Wat Phu Champasak
Not as majestic as the temples of Angkor, but just as mysterious, this mountainside Khmer ruin has both the artistry and the setting to impress. Once part of an important city, it now sits forlorn on the side of Phu Pasak. You’ll discover something special at each level as you walk up to the summit where the views are vast and the crowds are thin. Other related ruins can be found in the rice paddies and the forest down below.
Domestic flights to smaller airports suffer fairly frequent cancellations due to fog and, in March, heavy smoke during the slash-and-burn season. But if you must, these are Laos’ airlines:
- Laos Airlines – The main airline in Laos handling domestic flights, including between Vientiane and Luang Prabang, Luang Nam Tha, Pakse, Phonsavan, Savannakhet and Udomxai.
- Lao Skyway – A newer domestic airline with flights from Vientiane to Udomxai, Luang Prabang, Huay Xai, Phonsavan, Luang Namtha, Phongsali and Sam Neua.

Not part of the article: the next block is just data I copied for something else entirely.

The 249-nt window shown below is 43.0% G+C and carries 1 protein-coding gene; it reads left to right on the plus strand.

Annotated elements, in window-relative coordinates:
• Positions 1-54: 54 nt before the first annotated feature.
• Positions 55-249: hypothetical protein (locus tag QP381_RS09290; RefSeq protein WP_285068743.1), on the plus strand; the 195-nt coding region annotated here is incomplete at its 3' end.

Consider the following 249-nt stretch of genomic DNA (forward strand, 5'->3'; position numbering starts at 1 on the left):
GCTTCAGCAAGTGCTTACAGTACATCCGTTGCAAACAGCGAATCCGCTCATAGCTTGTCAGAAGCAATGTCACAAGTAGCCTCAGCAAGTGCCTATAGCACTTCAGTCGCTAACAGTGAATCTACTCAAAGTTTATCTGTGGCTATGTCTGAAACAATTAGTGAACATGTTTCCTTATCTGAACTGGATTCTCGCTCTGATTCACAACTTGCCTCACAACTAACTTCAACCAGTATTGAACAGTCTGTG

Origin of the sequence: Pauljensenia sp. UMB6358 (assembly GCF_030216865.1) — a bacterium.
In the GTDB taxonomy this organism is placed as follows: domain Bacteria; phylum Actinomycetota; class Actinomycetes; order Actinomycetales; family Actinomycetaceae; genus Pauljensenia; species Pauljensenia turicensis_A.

During the holiday season it’s best to book ahead as flights can fill fast. At other times, when flights are more likely to be cancelled, confirm your flight is still departing a day or two before.
With the exception of the Lao Airlines’ offices in major cities, where credit cards are accepted for both international and domestic tickets, it is necessary to pay cash in US dollars if not booking online
Currently Laos has just 3km of railway line connecting Nong Khai in Thailand to Vientiane Prefecture via the Friendship Bridge. Plans are underway to extend this line to central Vientiane, and eventually connect with a Chinese-funded railway line from Kunming to Vientiane via Luang Prabang.